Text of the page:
Organ donation is always an altruistic act from the donor and their family. No financial incentive is provided. It is important to note that the organ donation registry is not considered an advance directive in SA, and legally the next of kin must and will always be approached for consent. This consent can be withdrawn at any point prior to the organ recovery operation, as it was in our first case. Organ donation in the public sector is also an altruistic act by the referring hospital, with no system in place to ensure that the cost of donor work-up, maintenance and organ recovery is recovered by the hospital. This may function as a disincentive for smaller hospitals to contribute actively. In the private sector, costs of the donor maintenance and organ recovery are recovered from the hospital allocated the organs, and co-ordinated by the private transplant co-ordinator, but theatre time often has to be negotiated as elective cases may need to be rescheduled.

Allocation of organs in SA is on a national basis for patients meeting urgent listing criteria for heart, lungs and liver, as these patients face imminent death without a transplant (Table 4). If there is no urgent national listing, as in the case of the donor in this case series, the organs are allocated based on the allocation criteria within that province. For heart, lungs and liver this is based on severity of illness, but is offered to the waiting list within the healthcare system (public or private) of the donor first. Only when there is no suitable recipient on the waiting list is it offered to the other healthcare system. In the case of this donor, the lack of suitable state patients on the waiting list resulted in these organs being allocated to the private sector. Kidneys are always allocated within the province of the donor, and in the Western, Eastern and Northern Cape provinces are allocated through an online points-based allocation system. This system factors in age, time on the waiting list and crossmatch status to optimise long-term transplant outcomes. The first kidney is allocated to the patient with the highest score in the healthcare system of the donor, while the second kidney is allocated to the patient with the highest score on a combined list of public and private patients. Renal allocation practice is governed regionally and ensures that the donor hospital system always receives at least a kidney from the resources devoted to organ recovery.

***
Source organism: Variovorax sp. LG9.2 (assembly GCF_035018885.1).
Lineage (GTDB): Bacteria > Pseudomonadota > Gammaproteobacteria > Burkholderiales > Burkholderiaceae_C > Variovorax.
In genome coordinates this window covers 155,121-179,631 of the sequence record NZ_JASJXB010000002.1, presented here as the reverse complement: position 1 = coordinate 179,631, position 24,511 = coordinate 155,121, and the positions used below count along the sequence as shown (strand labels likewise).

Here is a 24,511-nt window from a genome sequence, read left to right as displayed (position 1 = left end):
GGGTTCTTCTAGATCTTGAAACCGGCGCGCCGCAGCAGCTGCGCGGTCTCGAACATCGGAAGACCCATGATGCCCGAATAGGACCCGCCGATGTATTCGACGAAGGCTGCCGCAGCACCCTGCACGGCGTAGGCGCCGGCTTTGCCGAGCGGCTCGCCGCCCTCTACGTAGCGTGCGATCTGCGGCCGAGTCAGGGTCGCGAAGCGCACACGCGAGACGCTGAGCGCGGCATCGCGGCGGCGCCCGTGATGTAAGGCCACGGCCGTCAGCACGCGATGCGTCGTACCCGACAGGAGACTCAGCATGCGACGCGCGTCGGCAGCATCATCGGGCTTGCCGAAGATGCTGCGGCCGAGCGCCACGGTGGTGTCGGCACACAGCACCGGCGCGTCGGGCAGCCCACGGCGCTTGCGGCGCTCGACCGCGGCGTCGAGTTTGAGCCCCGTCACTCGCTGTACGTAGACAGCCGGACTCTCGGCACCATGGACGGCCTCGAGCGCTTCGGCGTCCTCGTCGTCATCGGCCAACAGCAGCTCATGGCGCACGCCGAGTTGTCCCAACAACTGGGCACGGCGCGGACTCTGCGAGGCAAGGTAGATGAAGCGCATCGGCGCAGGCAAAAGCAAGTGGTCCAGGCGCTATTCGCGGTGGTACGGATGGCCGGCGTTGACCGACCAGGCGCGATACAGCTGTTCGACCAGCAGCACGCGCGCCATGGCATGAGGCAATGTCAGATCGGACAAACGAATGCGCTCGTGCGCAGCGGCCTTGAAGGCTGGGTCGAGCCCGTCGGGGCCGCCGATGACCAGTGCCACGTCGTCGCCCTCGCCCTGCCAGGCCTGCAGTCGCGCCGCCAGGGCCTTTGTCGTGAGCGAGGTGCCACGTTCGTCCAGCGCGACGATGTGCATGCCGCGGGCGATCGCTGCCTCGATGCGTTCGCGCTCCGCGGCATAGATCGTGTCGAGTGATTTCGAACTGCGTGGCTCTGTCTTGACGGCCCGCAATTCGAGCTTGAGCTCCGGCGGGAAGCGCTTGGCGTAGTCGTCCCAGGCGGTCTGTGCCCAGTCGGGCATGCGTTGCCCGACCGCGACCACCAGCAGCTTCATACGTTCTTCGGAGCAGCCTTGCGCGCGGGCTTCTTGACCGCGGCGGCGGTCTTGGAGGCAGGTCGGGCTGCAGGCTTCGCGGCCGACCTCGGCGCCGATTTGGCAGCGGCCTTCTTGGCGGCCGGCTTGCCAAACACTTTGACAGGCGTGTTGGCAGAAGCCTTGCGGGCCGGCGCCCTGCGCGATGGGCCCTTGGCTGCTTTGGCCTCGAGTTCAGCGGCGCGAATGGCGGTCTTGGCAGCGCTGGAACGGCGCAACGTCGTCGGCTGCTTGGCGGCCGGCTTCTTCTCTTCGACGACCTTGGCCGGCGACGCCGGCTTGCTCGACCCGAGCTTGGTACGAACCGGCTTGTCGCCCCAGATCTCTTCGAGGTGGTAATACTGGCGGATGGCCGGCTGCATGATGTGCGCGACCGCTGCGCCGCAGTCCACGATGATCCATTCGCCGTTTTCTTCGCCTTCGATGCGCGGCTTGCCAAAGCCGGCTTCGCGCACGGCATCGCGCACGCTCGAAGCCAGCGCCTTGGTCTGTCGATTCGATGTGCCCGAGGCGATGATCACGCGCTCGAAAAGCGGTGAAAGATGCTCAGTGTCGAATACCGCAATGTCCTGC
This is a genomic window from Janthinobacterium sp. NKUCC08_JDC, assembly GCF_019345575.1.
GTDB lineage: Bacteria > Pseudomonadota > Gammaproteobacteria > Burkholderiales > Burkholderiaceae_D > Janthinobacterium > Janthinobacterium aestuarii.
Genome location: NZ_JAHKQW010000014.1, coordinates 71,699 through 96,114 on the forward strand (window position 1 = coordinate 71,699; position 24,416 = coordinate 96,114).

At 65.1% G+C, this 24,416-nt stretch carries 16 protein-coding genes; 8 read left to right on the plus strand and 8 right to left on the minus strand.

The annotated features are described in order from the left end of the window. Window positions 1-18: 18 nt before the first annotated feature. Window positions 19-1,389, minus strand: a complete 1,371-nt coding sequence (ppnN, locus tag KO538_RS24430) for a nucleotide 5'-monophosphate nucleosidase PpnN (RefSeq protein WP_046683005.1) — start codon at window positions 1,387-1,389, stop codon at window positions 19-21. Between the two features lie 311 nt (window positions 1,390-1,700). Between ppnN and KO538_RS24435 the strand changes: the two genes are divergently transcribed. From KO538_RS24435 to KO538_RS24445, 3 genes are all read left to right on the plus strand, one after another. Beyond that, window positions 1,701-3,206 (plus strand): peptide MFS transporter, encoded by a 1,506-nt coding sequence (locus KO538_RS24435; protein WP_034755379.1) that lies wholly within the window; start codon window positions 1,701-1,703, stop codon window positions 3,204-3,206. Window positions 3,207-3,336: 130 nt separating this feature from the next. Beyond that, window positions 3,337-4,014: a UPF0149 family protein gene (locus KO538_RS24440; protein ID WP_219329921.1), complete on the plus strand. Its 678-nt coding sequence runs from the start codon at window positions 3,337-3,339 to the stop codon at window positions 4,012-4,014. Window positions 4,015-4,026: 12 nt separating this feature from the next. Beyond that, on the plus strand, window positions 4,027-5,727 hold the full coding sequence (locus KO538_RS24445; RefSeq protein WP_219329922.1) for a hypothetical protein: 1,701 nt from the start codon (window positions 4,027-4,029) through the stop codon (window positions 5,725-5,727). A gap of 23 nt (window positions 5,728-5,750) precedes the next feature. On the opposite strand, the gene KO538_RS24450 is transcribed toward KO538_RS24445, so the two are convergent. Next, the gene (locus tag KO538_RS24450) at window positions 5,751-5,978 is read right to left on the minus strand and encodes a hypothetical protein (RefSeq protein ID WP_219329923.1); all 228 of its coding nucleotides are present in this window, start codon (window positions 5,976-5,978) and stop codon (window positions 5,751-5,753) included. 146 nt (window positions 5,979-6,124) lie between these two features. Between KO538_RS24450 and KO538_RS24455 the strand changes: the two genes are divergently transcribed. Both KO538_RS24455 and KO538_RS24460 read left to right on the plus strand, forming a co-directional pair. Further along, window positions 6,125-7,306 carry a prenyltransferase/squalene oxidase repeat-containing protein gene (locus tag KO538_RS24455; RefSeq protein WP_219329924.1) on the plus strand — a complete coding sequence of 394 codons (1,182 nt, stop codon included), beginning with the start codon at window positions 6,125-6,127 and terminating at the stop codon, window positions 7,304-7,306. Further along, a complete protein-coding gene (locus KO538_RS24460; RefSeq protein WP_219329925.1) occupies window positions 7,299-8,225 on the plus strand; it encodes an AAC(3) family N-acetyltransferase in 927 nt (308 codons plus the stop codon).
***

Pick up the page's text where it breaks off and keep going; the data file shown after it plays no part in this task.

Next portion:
It is possible for small public hospitals to successfully support organ transplantation in SA. This is dependent on motivated and informed clinicians referring all potential donors. There is a need for continued quality improvement in terms of our systems and educational efforts to further increase the donor pool and improve access to transplantation.

Declaration. None.

Acknowledgements. We thank the treating clinical teams for the referrals and the families who thoughtfully considered donation in their time of grief.

Author contributions. All the authors contributed to the conceptualisation of the study, data interpretation, and approval of the final version in line with the International Committee of Medical Journal Editors. DT and EDP wrote the first draft.

Funding. None.

Conflicts of interest. None.



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D Thomson

Accepted 26 July 2022